Actually, I read this as Christians rejecting ID. Not because they’re being told to choose between faith and reason, mind you, but because they know when they’re being scammed — by a theory proposing to be reason, when it is nothing but faith. (And I’m being awfully generous with that last remark.)

    As for science being “soulless”, well, science is not religion, never was one, never tried to be one, and no responsible scientist would ever propose that it should be one. Science, to quote Jack Webb, is “just the facts, ma’am”.

  13. environmentalchristian says:

    and that is exactly the point Dan. Science needs our morality to point it to usefullness. Science does not say, “The fact that this gas expands rapidly and explodes in this canister killing humans close to it is bad.” Science just says it happens.

    For a more indepth discussion of this check out a post I wrote a while back http://environmentalchristian.wordpress.com/2008/04/19/124/ called Nature of Science and Faith

    As to the thread on our society slowly turning away from science…I find it hard to believe that you honestly think this is true. Western civilization has been becoming more and more enamoured with science with each passing decade.

  14. AV says:

    EC: would you agree that Western civilisation has been gradually replacing an authoritarian-submissive attitude to religious authority with an authoritarian-submissive attitude to scientific authority?

  15. Darron S says:

    would you agree that Western civilisation has been gradually replacing an authoritarian-submissive attitude to religious authority with an authoritarian-submissive attitude to scientific authority?

    One can only hope!

  16. AV says:

    One can only hope!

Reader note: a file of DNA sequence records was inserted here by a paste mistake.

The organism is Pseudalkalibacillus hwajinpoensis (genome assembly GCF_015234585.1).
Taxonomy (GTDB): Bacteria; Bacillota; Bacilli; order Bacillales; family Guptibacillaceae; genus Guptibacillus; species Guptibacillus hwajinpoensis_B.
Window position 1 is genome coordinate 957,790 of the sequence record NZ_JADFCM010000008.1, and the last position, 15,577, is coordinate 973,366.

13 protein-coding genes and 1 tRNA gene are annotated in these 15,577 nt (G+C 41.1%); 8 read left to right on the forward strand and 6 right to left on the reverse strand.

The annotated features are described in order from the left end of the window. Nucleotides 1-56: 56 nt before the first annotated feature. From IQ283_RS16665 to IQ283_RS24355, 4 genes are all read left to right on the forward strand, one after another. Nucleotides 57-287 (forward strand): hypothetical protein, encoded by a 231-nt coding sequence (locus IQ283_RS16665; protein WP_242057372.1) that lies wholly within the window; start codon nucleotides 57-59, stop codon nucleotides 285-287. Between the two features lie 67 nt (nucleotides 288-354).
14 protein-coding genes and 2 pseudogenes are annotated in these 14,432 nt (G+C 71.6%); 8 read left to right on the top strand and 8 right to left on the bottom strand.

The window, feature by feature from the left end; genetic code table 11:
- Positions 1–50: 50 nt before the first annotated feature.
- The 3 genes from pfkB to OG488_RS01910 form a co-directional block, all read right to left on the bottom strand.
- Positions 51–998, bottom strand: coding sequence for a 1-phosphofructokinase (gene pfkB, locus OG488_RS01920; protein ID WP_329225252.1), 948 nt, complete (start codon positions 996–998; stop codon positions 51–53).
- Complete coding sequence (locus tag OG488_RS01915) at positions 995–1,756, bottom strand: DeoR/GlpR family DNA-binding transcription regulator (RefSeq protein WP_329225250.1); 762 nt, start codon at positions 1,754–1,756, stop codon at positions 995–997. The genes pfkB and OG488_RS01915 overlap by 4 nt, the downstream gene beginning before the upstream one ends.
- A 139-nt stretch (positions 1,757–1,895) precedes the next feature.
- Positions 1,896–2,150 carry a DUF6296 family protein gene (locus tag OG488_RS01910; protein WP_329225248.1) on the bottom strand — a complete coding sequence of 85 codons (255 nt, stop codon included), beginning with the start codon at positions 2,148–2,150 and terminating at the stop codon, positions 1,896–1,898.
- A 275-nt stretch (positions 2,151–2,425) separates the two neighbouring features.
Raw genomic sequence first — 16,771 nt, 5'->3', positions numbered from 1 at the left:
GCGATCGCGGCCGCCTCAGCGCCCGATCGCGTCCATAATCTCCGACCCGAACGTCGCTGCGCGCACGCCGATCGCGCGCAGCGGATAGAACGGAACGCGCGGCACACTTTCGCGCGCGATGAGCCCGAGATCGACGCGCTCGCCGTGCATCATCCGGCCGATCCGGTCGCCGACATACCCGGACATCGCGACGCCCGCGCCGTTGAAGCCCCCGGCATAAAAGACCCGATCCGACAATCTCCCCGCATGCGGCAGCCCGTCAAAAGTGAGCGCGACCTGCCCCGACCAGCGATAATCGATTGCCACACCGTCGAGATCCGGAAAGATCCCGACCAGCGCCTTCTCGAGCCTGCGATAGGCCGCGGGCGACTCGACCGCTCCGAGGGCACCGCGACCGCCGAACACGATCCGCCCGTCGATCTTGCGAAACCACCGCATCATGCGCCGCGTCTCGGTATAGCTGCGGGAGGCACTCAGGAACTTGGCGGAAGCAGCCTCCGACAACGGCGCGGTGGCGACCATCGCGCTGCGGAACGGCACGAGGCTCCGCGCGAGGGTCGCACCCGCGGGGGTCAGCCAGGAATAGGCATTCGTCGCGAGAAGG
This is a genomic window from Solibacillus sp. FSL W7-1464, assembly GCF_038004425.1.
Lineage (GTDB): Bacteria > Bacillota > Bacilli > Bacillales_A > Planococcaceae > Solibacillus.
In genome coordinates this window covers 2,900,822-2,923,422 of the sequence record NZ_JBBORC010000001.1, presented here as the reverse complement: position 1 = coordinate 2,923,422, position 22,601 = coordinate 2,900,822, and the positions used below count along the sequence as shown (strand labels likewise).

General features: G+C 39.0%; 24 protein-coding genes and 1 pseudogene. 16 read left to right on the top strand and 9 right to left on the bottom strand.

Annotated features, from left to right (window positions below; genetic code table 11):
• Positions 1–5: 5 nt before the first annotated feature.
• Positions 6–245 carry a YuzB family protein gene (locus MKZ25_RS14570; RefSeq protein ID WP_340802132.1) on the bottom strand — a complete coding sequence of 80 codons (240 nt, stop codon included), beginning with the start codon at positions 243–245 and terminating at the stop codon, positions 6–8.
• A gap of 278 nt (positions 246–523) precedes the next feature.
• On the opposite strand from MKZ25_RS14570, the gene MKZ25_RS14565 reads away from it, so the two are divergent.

I don’t hope for that, and I doubt many scientists or science advocates hope for that. What they ought to hope for is more critical thinking and a better understanding of science.

  17. Ed Darrell says:

    Scientists seem to do okay on the morality side. It’s creationists who need morality. Can anyone impose any kind of morality on them?

  18. AV says:

    I wasn’t suggesting anything about the morality of scientists. When I said that scientists “ought to hope for more critical thinking and a better understanding of science,” I meant among the general public, not among scientists themselves. It is the general public who I would argue adopt an authoritarian-submissive attitude towards scientific authority, and that is by no means the fault of scientists.

    Creationists exploit this attitude when they stick a dinosaur next a human child, attach the label “museum exhibit,” and are taken seriously by the uninformed and the gullible. Quacks and con-artists exploit this attitude when they employ “sciency” jargon to market their snake-oil, and–to take the example of Brain Gym–are taken so seriously that their pseudoscience is peddled to children in the British public school system. Alan Sokal exploited this attitude to make just this very point.